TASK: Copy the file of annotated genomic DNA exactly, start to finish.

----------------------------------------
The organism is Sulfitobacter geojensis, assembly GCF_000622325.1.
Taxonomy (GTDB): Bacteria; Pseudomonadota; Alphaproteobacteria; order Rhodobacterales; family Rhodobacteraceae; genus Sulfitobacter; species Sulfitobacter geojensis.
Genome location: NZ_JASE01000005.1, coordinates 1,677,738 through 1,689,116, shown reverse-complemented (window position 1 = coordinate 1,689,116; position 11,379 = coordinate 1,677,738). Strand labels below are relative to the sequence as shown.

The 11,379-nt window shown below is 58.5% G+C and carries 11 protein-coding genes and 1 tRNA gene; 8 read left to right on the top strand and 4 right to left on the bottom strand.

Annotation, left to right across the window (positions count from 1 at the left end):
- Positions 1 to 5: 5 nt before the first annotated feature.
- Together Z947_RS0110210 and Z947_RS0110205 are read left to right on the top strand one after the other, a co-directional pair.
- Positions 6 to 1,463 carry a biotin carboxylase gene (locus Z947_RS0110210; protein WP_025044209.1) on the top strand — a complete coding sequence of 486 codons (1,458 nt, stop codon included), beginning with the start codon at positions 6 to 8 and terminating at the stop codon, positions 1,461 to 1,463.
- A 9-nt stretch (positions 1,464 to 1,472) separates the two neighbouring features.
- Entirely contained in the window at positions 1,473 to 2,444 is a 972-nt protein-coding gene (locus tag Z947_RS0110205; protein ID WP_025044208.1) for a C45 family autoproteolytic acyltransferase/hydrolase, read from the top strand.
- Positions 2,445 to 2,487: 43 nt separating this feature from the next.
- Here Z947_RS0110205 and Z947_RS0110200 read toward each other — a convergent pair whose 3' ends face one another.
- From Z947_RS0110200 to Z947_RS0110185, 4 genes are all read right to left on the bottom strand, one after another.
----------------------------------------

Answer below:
The organism is Sulfitobacter geojensis, assembly GCF_000622325.1.
Taxonomy (GTDB): Bacteria; Pseudomonadota; Alphaproteobacteria; order Rhodobacterales; family Rhodobacteraceae; genus Sulfitobacter; species Sulfitobacter geojensis.
Genome location: NZ_JASE01000005.1, coordinates 1,677,738 through 1,689,116, shown reverse-complemented (window position 1 = coordinate 1,689,116; position 11,379 = coordinate 1,677,738). Strand labels below are relative to the sequence as shown.

The 11,379-nt window shown below is 58.5% G+C and carries 11 protein-coding genes and 1 tRNA gene; 8 read left to right on the top strand and 4 right to left on the bottom strand.

Annotation, left to right across the window (positions count from 1 at the left end):
- Positions 1 to 5: 5 nt before the first annotated feature.
- Together Z947_RS0110210 and Z947_RS0110205 are read left to right on the top strand one after the other, a co-directional pair.
- Positions 6 to 1,463 carry a biotin carboxylase gene (locus Z947_RS0110210; protein WP_025044209.1) on the top strand — a complete coding sequence of 486 codons (1,458 nt, stop codon included), beginning with the start codon at positions 6 to 8 and terminating at the stop codon, positions 1,461 to 1,463.
- A 9-nt stretch (positions 1,464 to 1,472) separates the two neighbouring features.
- Entirely contained in the window at positions 1,473 to 2,444 is a 972-nt protein-coding gene (locus tag Z947_RS0110205; protein ID WP_025044208.1) for a C45 family autoproteolytic acyltransferase/hydrolase, read from the top strand.
- Positions 2,445 to 2,487: 43 nt separating this feature from the next.
- Here Z947_RS0110205 and Z947_RS0110200 read toward each other — a convergent pair whose 3' ends face one another.
- From Z947_RS0110200 to Z947_RS0110185, 4 genes are all read right to left on the bottom strand, one after another.